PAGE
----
Individuals who use statins for more than two years have an increased risk of developing diabetes compared with those who do not use the cholesterol-lowering drugs, according to a study by a Southern assistant professor of public health.
Victoria Zigmont had her results published online last month in the journal, “Diabetes/ Metabolism, Research and Reviews.” The print version is expected to appear shortly. Most of her research was conducted in 2015, when she was a doctoral student at The Ohio State University.
The study retrospectively looked at a group of employees and their spouses enrolled in a private insurance plan in the Midwest. Individuals were classified as statin users if they had at least two prescriptions for a statin and they obtained more than 30 pills during the study. The individuals in the study were evaluated for a four-year period.
“Those who used statins for two years or less did not have a statistically significant increase in their risk for diabetes,” Zigmont said. “But those who used the drugs for more than two years had a greater risk.”
She said the study showed a three-fold risk for those who took statins for longer than two years compared with those who did not take statins, but in reality, the increased risk might be slightly less. She said the population sample for those taking the drugs for more than two years were slightly older (average age of 50) and included more women than the rest of the cohort. Older people and women tend to be at higher risk for diabetes, in general, than the population as a whole.
Zigmont said the intensity of dosage did not affect risk in a significant way. In other words, it didn’t make a notable difference whether a person was taking a low or high dose of statins each day.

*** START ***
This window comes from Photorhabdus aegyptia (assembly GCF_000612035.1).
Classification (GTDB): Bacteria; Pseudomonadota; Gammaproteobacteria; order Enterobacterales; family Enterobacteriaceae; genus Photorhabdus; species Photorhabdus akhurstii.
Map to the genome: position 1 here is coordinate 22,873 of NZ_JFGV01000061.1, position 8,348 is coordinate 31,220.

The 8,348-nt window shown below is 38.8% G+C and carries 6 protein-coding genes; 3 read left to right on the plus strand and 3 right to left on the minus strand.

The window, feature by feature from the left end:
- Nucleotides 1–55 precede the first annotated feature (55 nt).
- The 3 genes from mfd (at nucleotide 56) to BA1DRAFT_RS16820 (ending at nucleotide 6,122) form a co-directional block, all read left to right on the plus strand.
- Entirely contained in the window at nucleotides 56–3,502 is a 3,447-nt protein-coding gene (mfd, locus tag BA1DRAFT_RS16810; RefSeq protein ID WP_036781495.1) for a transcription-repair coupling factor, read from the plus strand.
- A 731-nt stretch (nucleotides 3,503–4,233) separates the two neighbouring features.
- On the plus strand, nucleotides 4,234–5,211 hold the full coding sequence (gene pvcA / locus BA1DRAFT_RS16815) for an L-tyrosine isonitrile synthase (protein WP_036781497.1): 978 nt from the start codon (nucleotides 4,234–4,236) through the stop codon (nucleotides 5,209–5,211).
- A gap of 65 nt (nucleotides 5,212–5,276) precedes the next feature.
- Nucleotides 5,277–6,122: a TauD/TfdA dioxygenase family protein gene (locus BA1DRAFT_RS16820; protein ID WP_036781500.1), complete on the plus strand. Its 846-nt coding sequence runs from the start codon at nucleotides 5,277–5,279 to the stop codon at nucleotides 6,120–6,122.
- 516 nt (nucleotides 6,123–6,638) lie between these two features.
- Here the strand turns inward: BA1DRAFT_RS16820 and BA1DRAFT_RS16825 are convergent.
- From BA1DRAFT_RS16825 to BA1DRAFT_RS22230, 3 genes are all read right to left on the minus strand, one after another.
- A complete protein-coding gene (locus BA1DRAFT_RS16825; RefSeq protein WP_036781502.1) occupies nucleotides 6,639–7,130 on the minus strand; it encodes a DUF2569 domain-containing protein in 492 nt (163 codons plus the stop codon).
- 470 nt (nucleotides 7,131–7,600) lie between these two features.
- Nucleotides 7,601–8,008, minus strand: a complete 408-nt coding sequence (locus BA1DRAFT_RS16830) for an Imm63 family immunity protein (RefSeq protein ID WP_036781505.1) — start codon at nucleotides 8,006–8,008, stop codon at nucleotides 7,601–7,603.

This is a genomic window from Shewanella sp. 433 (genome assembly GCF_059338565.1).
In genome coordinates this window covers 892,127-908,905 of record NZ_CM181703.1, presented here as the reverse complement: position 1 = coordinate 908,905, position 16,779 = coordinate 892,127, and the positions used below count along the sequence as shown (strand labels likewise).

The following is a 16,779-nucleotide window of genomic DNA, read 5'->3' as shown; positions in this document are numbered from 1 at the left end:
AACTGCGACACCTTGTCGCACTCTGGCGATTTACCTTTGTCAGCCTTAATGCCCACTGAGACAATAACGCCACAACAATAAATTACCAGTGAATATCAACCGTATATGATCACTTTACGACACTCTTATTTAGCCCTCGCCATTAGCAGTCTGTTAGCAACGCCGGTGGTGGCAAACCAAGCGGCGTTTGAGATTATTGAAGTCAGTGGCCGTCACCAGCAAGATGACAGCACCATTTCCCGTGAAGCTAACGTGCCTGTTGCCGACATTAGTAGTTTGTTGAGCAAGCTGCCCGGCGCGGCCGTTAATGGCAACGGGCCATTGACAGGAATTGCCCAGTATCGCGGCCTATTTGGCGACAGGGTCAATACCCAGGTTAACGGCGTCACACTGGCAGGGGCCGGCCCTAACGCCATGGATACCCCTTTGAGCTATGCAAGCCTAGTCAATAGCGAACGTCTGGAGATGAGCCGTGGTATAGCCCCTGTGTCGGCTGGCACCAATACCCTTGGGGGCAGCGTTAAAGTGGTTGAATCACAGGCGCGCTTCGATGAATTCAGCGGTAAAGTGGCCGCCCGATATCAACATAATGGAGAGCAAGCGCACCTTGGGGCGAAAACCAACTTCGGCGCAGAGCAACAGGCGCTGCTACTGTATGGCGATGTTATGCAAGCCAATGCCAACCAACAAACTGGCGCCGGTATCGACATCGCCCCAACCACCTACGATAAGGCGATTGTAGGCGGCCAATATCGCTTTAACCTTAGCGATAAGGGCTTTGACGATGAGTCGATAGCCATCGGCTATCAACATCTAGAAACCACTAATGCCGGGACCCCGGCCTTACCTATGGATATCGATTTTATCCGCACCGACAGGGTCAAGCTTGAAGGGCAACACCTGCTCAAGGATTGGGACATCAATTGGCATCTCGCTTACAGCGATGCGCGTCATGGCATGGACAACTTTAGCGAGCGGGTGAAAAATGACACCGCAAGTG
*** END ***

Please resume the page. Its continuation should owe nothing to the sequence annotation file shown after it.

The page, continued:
“Overall, the study showed what I expected it to show – a greater risk for diabetes among those who used statin drugs for a significant period of time,” she said. She noted that a complex series of biological changes occurs in the body when statin drugs are taken over time, leading to that increase of risk.
But she cautioned that the increased risk for diabetes needs to be weighed against the potential benefits of the drugs.
“The decision to take a statin and in what dosage is a discussion for patients to discuss with their doctors,” Zigmont said. “Heart disease is the leading cause of death in the United States, and research has shown that statins help reduce the risk of heart attacks and strokes.
“At the same time, there are side effects to any pharmaceutical. And certainly, people should strongly consider lifestyle modifications, whether they take statins or not. After all, obesity is the number one risk factor for diabetes. Eating a healthy diet, exercising regularly, maintaining a healthy weight and not smoking are among the things people can do to reduce their risk for both heart disease and diabetes.”
Nearly 5,000 people – none of whom were using statins before the research period — were included in the study. The average age in the cohort was 46, while nearly two-thirds were women. A total of 88 percent of the population sampled were white, and the average BMI was 30 at the start of the research period, which is classified as obese based on the CDC’s cutoff.